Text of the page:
Many fine pictures have been taken on Everest, among them is one of Ted by Somervell from 28,128 feet. Not a very striking picture perhaps at first sight but one which brings out the tenacity of purpose in every line of the solitary figure, 'alone but still advancing'. The magnitude of his achievement on that occasion, is even more strongly brought out, by a comparison of the figure in Somervell's photograph with the elaborately clothed and equipped ones in more recent pictures taken at about the same altitude.

Ted's views on the use of oxygen were old-fashioned; he was, I suspect, glad to be able to give as the reason-or was it perhaps the excuse-for not using it in 1924 that the apparatus was too clumsy,-maybe he was not satisfied that oxygen was altogether a fair weapon to bring against a mountain such as Everest. He was certainly mildly shocked when professionals, for the first time, appeared in what had previously been an amateur field. His feelings on these matters were in keeping with his dealings with his fellows. He was always scrupulously careful to ensure that no act of his should be in any degree unfair or ungenerous to others, which largely accounted for the respect and love with which he was regarded by those privileged to climb with him or to serve with him in the Army.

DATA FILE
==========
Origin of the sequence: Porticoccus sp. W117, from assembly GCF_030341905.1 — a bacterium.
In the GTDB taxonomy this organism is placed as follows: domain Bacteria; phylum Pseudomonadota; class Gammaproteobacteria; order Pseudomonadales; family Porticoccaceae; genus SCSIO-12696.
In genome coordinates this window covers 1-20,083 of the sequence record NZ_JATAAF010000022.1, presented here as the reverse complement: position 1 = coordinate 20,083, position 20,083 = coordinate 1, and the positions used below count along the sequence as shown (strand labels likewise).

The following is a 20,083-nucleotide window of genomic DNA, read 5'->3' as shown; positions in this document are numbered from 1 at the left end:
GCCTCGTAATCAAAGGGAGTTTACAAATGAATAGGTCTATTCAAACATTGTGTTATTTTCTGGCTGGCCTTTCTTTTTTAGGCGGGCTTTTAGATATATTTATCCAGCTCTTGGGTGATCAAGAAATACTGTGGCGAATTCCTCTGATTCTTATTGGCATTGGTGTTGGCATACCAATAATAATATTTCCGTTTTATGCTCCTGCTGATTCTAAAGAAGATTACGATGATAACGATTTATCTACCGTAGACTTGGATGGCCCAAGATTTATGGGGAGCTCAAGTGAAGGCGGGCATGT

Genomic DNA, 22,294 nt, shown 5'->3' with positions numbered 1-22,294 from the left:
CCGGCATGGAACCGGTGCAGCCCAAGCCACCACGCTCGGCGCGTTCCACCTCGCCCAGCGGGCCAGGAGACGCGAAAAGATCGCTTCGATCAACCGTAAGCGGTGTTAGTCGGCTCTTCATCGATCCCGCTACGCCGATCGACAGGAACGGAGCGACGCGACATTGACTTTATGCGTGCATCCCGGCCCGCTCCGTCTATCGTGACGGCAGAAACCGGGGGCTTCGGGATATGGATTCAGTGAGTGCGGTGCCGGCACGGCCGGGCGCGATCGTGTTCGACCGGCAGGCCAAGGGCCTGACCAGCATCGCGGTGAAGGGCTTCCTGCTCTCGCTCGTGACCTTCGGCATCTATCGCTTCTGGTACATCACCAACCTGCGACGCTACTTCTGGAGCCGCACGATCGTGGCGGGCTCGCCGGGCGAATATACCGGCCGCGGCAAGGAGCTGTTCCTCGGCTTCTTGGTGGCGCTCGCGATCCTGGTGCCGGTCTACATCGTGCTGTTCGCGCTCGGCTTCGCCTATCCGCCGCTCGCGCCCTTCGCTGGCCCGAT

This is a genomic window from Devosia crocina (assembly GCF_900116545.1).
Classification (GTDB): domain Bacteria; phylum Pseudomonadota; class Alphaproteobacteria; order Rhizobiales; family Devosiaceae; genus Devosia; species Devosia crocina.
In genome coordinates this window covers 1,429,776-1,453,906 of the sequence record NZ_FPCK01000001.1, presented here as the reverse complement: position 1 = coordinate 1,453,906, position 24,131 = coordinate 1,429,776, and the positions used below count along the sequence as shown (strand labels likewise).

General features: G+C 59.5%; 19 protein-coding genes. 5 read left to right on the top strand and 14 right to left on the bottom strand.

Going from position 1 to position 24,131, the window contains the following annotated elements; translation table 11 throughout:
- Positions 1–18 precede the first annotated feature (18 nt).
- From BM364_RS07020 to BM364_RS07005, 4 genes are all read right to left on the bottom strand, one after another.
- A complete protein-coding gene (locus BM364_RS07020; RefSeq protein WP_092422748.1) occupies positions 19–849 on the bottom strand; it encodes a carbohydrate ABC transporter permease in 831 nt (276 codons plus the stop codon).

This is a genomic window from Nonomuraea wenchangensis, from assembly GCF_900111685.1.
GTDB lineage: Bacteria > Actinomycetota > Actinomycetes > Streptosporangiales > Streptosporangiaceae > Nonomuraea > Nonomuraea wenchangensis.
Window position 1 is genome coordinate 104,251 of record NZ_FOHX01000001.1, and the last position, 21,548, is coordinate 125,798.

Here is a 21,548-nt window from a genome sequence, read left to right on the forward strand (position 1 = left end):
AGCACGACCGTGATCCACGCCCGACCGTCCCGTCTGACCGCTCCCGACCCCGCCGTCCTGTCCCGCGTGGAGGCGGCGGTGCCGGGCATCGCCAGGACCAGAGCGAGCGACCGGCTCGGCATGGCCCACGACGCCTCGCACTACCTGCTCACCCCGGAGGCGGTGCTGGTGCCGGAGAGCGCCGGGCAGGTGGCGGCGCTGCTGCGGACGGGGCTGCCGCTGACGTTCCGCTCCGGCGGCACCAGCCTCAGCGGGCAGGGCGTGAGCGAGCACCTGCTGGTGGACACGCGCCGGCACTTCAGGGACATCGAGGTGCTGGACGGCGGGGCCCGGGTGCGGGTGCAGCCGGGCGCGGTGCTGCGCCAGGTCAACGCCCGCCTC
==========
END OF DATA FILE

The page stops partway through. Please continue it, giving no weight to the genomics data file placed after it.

On his way Home from the East during the second war, he called at Cape Town, where he addressed the Mountain Club of South Africa, and received from them, the highest distinction the Club can bestow, that of Honorary Life Membership. To do honour to the occasion, he wore the most dignified kit available from his scanty wartime wardrobe, the blue serge of a Colonel Commandant R.A.

Later he told how, on the way to the Club, in a bus, a lady passenger with obvious sincerity, pressed half a crown into his astonished hand-'for the Salvation Army'-This unexpected promotion added greatly to his enjoyment of the evening.